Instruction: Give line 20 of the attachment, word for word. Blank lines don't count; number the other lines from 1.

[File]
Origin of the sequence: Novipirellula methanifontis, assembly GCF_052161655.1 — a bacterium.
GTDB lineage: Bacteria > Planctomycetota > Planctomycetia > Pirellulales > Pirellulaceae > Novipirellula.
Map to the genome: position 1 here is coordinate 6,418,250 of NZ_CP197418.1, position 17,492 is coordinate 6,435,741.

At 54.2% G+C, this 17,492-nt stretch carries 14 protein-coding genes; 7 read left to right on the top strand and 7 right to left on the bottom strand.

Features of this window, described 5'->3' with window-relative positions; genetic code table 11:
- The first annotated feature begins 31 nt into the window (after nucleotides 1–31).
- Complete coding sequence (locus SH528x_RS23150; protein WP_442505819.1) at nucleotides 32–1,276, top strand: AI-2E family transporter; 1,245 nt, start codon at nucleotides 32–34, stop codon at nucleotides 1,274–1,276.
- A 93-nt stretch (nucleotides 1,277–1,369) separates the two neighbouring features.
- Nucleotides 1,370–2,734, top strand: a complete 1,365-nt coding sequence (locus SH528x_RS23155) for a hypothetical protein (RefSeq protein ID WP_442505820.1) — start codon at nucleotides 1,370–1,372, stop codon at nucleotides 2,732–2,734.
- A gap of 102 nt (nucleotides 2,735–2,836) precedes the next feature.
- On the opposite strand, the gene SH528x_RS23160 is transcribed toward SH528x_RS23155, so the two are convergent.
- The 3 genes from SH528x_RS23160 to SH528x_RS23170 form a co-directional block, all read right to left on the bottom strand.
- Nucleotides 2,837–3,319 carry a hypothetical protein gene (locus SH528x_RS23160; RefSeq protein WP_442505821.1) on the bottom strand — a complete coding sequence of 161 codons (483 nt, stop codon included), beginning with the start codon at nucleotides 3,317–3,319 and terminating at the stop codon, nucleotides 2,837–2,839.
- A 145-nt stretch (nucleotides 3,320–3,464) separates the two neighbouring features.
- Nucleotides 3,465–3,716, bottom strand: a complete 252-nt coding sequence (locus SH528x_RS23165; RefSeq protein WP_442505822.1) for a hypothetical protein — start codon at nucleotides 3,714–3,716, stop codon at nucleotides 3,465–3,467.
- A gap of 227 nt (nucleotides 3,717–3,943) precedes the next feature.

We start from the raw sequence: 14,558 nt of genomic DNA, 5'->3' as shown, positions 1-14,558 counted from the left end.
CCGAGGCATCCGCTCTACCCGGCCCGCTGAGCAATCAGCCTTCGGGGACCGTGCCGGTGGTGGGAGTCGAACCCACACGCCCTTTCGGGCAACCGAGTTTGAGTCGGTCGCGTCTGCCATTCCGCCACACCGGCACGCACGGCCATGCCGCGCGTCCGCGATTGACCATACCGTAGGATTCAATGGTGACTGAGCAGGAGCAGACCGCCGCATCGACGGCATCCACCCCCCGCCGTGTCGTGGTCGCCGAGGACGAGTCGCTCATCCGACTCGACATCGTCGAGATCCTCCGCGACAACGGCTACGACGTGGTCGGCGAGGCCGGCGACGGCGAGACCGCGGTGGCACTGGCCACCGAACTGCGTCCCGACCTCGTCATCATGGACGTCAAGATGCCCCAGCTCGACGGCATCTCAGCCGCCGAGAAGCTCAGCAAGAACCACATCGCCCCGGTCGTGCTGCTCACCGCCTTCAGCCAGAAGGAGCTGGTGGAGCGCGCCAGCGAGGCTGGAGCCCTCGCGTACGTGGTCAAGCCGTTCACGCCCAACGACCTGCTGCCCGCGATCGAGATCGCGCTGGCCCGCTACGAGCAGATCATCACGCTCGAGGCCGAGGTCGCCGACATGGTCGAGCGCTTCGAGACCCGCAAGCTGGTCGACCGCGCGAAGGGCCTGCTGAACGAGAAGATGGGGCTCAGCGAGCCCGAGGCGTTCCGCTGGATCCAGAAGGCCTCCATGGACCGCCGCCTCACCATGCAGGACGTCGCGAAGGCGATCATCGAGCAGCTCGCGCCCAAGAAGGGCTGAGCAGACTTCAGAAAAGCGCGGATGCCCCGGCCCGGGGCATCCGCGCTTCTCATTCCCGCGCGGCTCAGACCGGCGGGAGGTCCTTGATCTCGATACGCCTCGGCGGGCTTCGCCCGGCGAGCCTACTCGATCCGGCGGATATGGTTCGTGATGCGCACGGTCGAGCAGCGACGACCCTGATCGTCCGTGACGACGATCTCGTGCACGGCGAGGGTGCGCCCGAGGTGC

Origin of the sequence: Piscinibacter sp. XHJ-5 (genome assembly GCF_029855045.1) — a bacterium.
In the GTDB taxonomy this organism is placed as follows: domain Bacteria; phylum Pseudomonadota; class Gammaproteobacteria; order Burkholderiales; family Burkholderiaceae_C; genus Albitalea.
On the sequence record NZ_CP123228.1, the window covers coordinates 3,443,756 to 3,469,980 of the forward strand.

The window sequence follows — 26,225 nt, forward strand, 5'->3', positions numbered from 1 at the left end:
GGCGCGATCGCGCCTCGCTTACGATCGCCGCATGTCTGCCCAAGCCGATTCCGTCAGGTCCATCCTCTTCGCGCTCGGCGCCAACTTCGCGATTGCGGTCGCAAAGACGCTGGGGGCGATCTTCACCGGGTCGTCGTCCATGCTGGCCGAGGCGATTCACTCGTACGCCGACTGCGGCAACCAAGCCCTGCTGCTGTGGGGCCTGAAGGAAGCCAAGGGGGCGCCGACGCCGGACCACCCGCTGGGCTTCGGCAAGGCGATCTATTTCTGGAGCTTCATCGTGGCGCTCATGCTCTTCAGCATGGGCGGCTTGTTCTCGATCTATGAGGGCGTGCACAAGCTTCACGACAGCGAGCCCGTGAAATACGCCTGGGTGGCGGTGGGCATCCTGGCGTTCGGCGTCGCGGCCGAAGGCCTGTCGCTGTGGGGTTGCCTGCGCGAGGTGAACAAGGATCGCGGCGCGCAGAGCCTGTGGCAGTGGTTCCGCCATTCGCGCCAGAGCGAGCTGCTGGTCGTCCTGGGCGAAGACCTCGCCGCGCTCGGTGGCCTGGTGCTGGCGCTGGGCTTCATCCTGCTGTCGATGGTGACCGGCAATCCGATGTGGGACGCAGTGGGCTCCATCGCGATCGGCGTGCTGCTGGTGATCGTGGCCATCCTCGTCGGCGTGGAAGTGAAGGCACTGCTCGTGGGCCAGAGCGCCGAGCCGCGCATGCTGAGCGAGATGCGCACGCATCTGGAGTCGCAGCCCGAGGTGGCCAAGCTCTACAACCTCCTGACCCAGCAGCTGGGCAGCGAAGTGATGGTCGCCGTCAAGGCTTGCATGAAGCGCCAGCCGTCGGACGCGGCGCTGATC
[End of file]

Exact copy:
In the GTDB taxonomy this organism is placed as follows: domain Bacteria; phylum Pseudomonadota; class Gammaproteobacteria; order Burkholderiales; family Burkholderiaceae_C; genus Albitalea.